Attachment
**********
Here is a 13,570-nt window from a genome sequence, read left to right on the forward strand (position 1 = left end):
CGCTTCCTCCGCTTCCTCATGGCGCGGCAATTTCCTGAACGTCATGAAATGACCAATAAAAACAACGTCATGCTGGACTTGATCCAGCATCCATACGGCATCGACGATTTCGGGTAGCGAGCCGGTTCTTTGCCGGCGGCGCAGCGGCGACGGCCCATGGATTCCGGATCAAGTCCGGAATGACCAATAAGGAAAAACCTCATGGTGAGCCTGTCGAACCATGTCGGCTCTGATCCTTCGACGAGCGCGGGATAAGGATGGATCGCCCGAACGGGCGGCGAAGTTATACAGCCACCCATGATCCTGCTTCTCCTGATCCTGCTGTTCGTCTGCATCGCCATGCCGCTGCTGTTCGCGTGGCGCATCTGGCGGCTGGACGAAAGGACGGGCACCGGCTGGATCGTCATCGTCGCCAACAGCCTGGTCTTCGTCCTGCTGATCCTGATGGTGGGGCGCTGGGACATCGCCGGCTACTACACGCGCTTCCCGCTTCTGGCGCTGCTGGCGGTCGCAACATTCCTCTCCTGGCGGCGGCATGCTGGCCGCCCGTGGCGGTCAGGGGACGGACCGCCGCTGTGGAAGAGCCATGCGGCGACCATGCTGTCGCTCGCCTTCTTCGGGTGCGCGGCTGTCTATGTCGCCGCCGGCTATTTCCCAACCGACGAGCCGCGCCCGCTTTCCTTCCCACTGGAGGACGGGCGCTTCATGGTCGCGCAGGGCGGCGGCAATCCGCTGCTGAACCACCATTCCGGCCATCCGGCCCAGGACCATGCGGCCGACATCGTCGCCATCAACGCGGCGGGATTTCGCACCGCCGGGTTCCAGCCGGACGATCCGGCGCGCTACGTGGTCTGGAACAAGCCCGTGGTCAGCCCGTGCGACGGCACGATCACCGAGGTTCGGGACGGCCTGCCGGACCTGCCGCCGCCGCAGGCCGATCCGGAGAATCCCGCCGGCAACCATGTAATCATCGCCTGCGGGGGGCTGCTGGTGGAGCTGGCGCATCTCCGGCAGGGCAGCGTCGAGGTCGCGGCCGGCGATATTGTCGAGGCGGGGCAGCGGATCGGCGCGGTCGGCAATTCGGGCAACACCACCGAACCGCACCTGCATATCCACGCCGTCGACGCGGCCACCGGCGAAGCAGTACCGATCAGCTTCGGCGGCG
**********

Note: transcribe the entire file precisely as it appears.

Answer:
Here is a 13,570-nt window from a genome sequence, read left to right on the forward strand (position 1 = left end):
CGCTTCCTCCGCTTCCTCATGGCGCGGCAATTTCCTGAACGTCATGAAATGACCAATAAAAACAACGTCATGCTGGACTTGATCCAGCATCCATACGGCATCGACGATTTCGGGTAGCGAGCCGGTTCTTTGCCGGCGGCGCAGCGGCGACGGCCCATGGATTCCGGATCAAGTCCGGAATGACCAATAAGGAAAAACCTCATGGTGAGCCTGTCGAACCATGTCGGCTCTGATCCTTCGACGAGCGCGGGATAAGGATGGATCGCCCGAACGGGCGGCGAAGTTATACAGCCACCCATGATCCTGCTTCTCCTGATCCTGCTGTTCGTCTGCATCGCCATGCCGCTGCTGTTCGCGTGGCGCATCTGGCGGCTGGACGAAAGGACGGGCACCGGCTGGATCGTCATCGTCGCCAACAGCCTGGTCTTCGTCCTGCTGATCCTGATGGTGGGGCGCTGGGACATCGCCGGCTACTACACGCGCTTCCCGCTTCTGGCGCTGCTGGCGGTCGCAACATTCCTCTCCTGGCGGCGGCATGCTGGCCGCCCGTGGCGGTCAGGGGACGGACCGCCGCTGTGGAAGAGCCATGCGGCGACCATGCTGTCGCTCGCCTTCTTCGGGTGCGCGGCTGTCTATGTCGCCGCCGGCTATTTCCCAACCGACGAGCCGCGCCCGCTTTCCTTCCCACTGGAGGACGGGCGCTTCATGGTCGCGCAGGGCGGCGGCAATCCGCTGCTGAACCACCATTCCGGCCATCCGGCCCAGGACCATGCGGCCGACATCGTCGCCATCAACGCGGCGGGATTTCGCACCGCCGGGTTCCAGCCGGACGATCCGGCGCGCTACGTGGTCTGGAACAAGCCCGTGGTCAGCCCGTGCGACGGCACGATCACCGAGGTTCGGGACGGCCTGCCGGACCTGCCGCCGCCGCAGGCCGATCCGGAGAATCCCGCCGGCAACCATGTAATCATCGCCTGCGGGGGGCTGCTGGTGGAGCTGGCGCATCTCCGGCAGGGCAGCGTCGAGGTCGCGGCCGGCGATATTGTCGAGGCGGGGCAGCGGATCGGCGCGGTCGGCAATTCGGGCAACACCACCGAACCGCACCTGCATATCCACGCCGTCGACGCGGCCACCGGCGAAGCAGTACCGATCAGCTTCGGCGGCG